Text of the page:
Wednesday, 15 February 2012


The opportunity costs of doctors' time is higher than that of most of their patients, so it makes sense that there's typically a small backlog of patients in the waiting room. If somebody finishes early, the next in line jumps in and the doctor isn't left waiting around. Because of our willingness to wait around a bit, we all wind up paying a bit less for the doctoring services.

That's enough to explain short queues in the waiting room. But it isn't enough to explain half-hour waits. I'd wondered why the appointment scheduling software doctors use doesn't automatically send out update notifications to patients via SMS or email when backlogs hit the 20-minute mark; @GraemeEdgeler figured the cost of the system could never be recouped by most doctors.

That might be true in New Zealand, and especially for services provided under contract to the public health system. But the system is up and running in the States: MedWaitTime charges doctors $50/month, or $300/month for a full medical facility, for patient updating services. There's an iPhone app for patients. The doctor's secretary spends 30 seconds updating the doctor's status from Green to Yellow (moderate wait) or Red (long wait). Patients check the iPhone app before heading in. It's apparently not yet integrated directly into the doctors' appointment scheduling software, but I really can't see how that's all that hard; it's surprising that the folks who make the appointment and patient management software haven't already integrated in this kind of feature. The gains to patients avoiding long queues has to exceed $300/month for even a single doctor, never mind a practice.

It'll likely come to New Zealand. Eventually. After it's pervasive in the American system and enough ex-pats complain about not having it here.


  1. The flip side of the coin is that a queue also has an aggregate salary/wage cost that may exceed that of the doctor, and every patient is likely to have some sort of timetable.

    I well remember a session on this sort of thing at a course back in the 80s. The facilitator asked how many people in the room considered the doctor to be a friend.. virtually every hand went up. The next question was how many present had had a meal at the doctor's house.. no hands went up.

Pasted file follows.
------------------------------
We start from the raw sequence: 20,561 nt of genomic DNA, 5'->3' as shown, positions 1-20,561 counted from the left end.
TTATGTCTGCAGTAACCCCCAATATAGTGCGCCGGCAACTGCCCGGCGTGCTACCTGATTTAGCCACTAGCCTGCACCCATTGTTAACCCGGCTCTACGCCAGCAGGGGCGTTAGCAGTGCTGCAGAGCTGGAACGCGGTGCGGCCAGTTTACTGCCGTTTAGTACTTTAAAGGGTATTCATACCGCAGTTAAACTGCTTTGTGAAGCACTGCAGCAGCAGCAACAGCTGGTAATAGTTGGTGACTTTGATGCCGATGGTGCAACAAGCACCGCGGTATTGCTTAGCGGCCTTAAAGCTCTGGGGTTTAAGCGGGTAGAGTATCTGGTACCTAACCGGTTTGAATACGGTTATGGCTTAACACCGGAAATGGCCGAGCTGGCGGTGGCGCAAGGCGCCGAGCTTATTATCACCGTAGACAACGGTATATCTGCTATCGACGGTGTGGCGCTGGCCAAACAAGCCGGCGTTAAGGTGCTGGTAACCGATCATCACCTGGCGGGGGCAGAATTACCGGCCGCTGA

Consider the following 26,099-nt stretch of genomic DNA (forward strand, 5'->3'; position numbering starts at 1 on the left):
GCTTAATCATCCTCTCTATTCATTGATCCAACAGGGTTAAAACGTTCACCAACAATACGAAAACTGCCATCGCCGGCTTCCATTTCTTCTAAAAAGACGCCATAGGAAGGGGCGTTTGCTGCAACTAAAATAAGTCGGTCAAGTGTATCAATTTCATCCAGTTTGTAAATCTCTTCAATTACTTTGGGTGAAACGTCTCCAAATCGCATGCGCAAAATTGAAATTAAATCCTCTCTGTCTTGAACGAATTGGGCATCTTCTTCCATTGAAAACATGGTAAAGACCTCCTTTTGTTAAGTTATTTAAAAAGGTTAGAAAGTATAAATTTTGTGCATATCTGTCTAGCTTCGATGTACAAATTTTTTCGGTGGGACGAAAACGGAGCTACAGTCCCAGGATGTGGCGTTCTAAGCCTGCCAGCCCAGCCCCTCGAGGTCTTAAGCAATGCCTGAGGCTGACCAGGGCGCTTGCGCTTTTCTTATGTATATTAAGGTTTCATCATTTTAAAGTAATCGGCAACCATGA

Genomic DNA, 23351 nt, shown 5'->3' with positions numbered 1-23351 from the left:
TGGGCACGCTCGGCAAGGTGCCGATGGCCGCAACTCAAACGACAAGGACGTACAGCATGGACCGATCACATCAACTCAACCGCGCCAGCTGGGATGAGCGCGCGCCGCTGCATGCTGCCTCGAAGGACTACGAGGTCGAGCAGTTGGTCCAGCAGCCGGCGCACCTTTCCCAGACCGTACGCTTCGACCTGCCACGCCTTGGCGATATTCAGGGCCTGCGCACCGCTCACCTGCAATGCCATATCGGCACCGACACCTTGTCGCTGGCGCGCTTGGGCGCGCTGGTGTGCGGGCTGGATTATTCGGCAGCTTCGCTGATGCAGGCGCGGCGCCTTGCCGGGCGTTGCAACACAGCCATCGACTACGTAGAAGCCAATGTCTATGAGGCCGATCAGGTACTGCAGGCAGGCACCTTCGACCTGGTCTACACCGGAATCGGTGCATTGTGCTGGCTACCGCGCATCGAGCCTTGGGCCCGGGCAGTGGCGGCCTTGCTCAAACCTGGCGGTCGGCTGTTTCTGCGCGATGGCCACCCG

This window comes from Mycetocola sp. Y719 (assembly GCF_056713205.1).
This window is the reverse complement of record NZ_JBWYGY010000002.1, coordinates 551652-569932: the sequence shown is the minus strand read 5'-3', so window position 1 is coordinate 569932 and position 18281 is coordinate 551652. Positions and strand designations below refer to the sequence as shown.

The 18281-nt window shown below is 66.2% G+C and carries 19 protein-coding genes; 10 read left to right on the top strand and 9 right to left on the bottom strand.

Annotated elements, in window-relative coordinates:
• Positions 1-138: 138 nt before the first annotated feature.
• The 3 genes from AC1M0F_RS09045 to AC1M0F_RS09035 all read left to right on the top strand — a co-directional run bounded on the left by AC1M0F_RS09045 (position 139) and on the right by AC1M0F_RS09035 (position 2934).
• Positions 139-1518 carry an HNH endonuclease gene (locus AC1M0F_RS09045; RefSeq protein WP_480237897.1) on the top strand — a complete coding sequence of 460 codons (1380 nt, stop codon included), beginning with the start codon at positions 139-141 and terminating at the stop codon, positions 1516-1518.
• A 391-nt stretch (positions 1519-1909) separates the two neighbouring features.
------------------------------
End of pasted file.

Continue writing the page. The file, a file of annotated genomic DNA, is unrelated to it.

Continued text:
The point was this is purely a business relationship and the doctor had as much responsibility to organise his time properly so that every client was seen at close to the appointed time.

    The next time I had to wait 10 minutes I went up to the counter, explained my time was valuable to and walked out.. a couple of minutes later I had the satisfaction of seeing the doc rush into the car park looking for me. It doesn't hurt to occasionally remind the docs of the flip side.


    1. There are reports of US folk who have billed their doctors for bad waiting room delays, and who have been paid.

      The nonsense is more understandable with slack incentives in the NZ public system; that's why I expect the US to bear the fixed costs of sorting out the scheduling software.

  2. What I don't get is even if you have a morning appointment, say 9:30, they still are behind.

    NZ GPS aren't really operating privately, they receive a subsidy per patient from the government and supply of doctors is constrained.

    There are probably many ailments that you don't really need to visit a doctor for, but you do anyway for peace of mind.
    The market doesn't provide really allow for provision of these solutions, overall there is little incentive for innovation, at least on the level of the individual clinic.
    That isn't to say there is no innovation occuring.


    1. Looks cool, but while it talks about text reminders of upcoming appointments, can't easily tell if it warns patients of delays...